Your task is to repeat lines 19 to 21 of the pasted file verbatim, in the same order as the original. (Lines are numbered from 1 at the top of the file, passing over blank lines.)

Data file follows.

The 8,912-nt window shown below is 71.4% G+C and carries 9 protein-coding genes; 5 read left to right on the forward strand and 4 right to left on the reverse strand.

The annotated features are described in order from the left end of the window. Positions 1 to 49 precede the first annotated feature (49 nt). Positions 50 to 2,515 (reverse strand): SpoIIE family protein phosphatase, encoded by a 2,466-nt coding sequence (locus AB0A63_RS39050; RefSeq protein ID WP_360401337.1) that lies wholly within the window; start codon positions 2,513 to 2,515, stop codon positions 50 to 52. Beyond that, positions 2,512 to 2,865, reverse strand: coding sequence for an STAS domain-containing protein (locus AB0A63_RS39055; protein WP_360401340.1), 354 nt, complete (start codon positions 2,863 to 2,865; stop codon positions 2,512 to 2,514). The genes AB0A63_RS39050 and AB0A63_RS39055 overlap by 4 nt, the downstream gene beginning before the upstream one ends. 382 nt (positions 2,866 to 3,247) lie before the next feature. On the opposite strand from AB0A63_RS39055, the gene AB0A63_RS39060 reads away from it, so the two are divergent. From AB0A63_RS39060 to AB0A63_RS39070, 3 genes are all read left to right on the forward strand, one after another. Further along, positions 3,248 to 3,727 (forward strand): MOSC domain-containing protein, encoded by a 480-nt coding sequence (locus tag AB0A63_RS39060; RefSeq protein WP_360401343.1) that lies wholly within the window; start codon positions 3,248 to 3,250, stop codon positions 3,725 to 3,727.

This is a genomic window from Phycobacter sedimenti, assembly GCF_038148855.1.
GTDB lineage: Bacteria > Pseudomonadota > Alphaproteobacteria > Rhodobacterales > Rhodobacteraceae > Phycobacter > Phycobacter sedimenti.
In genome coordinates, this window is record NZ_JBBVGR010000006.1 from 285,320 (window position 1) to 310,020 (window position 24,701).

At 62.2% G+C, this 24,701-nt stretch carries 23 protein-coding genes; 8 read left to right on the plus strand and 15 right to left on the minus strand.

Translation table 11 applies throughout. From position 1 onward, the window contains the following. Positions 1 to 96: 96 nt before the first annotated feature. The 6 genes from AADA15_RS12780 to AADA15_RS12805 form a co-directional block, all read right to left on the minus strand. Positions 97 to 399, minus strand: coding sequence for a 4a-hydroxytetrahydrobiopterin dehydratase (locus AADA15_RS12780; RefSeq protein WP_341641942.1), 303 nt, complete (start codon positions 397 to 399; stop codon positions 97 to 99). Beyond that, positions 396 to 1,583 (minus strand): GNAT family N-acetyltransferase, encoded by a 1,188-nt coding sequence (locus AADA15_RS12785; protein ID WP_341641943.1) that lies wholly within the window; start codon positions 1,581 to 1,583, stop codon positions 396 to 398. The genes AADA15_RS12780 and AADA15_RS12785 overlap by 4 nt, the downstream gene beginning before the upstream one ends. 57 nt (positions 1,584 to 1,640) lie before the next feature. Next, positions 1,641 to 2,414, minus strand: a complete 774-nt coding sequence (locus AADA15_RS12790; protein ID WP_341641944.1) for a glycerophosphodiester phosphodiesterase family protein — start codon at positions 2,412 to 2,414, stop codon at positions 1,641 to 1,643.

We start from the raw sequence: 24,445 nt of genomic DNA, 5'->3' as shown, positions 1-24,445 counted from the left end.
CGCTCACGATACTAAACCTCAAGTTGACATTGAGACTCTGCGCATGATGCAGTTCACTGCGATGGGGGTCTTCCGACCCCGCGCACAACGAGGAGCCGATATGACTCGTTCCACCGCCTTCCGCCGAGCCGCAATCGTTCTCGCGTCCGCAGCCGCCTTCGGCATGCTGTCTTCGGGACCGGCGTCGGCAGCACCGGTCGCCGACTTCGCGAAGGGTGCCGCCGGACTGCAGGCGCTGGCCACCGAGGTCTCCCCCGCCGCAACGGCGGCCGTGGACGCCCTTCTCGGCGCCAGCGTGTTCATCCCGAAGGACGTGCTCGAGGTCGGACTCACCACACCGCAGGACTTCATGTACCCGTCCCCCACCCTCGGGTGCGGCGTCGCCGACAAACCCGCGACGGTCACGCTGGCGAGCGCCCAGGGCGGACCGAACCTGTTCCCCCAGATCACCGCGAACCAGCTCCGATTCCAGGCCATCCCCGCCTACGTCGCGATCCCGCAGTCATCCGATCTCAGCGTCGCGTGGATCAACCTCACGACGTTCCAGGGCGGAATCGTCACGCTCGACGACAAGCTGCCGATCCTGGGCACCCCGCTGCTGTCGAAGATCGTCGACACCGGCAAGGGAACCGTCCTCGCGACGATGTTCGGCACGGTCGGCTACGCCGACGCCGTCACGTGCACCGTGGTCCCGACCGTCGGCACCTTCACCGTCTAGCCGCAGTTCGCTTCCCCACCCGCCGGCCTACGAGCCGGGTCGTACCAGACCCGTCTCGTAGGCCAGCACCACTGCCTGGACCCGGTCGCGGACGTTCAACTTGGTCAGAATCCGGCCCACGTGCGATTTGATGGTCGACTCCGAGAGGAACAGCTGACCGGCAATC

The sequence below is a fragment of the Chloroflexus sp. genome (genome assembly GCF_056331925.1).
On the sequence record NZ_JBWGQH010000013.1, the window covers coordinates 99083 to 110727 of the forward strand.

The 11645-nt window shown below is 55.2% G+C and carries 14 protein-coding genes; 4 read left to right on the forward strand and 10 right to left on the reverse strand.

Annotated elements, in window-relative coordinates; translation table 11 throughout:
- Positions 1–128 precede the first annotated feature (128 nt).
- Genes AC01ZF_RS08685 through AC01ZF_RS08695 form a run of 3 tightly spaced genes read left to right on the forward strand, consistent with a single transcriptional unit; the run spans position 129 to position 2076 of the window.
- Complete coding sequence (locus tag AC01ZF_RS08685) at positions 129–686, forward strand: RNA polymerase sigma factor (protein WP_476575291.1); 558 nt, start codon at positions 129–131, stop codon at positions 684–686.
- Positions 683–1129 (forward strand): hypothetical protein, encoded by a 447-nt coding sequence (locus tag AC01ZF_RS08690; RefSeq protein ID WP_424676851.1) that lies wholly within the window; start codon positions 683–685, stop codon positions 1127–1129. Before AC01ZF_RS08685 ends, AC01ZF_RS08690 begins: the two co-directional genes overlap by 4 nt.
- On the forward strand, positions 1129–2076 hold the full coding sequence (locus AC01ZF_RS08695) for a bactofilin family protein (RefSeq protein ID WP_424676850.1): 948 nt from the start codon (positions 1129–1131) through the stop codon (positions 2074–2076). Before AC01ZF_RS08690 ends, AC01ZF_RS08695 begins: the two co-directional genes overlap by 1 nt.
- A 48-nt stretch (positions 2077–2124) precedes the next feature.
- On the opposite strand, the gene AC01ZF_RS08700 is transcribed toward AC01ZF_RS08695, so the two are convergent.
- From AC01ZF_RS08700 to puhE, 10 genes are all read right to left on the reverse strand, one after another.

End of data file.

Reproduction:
- A 48-nt stretch (positions 2077–2124) precedes the next feature.
- On the opposite strand, the gene AC01ZF_RS08700 is transcribed toward AC01ZF_RS08695, so the two are convergent.
- From AC01ZF_RS08700 to puhE, 10 genes are all read right to left on the reverse strand, one after another.